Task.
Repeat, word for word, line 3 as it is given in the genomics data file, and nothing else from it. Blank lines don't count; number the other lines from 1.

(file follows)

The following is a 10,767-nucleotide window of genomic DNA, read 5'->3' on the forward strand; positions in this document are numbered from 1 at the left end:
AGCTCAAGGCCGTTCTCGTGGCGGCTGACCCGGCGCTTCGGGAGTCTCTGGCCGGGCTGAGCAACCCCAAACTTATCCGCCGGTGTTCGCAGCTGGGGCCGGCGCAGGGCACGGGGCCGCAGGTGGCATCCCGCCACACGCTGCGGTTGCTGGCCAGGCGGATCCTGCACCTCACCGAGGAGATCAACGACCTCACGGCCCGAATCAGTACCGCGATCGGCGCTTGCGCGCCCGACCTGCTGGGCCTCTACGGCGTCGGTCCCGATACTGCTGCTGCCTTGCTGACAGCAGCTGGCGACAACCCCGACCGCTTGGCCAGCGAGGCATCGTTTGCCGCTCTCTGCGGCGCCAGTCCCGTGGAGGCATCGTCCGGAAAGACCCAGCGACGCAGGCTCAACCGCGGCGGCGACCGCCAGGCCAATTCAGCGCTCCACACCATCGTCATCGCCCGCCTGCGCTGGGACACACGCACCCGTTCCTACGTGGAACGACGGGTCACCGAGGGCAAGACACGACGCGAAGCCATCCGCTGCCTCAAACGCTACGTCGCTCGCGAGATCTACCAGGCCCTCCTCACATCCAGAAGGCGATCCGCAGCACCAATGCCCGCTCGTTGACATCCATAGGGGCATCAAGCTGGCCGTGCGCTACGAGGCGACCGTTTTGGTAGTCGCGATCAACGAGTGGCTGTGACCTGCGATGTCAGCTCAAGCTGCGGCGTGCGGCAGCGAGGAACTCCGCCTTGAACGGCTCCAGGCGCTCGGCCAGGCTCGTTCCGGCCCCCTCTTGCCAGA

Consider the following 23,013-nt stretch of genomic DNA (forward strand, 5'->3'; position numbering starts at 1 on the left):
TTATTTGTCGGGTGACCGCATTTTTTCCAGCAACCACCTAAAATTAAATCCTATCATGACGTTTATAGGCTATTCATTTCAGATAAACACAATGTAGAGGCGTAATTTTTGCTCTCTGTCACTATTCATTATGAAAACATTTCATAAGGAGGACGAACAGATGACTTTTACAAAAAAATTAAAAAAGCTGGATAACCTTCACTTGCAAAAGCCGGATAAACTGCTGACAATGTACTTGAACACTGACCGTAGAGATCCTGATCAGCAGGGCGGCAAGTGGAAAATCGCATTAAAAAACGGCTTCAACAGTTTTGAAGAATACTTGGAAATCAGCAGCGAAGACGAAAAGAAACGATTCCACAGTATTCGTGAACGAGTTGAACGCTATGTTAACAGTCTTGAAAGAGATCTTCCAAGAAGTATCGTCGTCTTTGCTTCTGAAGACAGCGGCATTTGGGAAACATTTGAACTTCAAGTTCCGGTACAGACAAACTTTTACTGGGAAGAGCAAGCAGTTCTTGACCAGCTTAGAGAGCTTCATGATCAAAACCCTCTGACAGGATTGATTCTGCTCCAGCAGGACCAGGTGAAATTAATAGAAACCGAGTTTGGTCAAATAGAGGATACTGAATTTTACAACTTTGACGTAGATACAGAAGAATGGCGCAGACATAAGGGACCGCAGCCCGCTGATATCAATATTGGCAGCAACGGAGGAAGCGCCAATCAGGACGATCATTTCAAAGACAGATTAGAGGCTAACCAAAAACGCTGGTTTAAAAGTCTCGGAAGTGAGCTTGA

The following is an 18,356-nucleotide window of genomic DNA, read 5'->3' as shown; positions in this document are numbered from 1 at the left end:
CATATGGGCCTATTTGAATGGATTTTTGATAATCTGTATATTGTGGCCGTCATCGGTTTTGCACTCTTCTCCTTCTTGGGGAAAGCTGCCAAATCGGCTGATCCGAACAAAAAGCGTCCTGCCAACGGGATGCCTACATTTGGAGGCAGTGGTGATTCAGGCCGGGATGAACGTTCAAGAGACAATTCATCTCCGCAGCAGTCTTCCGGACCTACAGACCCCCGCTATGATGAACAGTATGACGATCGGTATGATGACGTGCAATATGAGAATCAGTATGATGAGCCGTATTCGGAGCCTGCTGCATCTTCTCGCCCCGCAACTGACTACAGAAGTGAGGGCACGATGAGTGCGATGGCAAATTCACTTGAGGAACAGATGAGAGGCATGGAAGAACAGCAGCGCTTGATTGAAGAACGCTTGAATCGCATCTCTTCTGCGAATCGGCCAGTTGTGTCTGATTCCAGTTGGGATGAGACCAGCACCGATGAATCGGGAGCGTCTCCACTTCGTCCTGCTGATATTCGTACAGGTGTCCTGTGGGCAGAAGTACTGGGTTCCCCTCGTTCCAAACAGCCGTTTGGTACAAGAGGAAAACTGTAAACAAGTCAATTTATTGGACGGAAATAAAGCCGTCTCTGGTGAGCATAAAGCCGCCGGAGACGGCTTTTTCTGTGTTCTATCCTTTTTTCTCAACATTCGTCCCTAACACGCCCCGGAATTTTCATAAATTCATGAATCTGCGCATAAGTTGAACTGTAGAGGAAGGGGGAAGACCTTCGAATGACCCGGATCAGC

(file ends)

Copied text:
Consider the following 23,013-nt stretch of genomic DNA (forward strand, 5'->3'; position numbering starts at 1 on the left):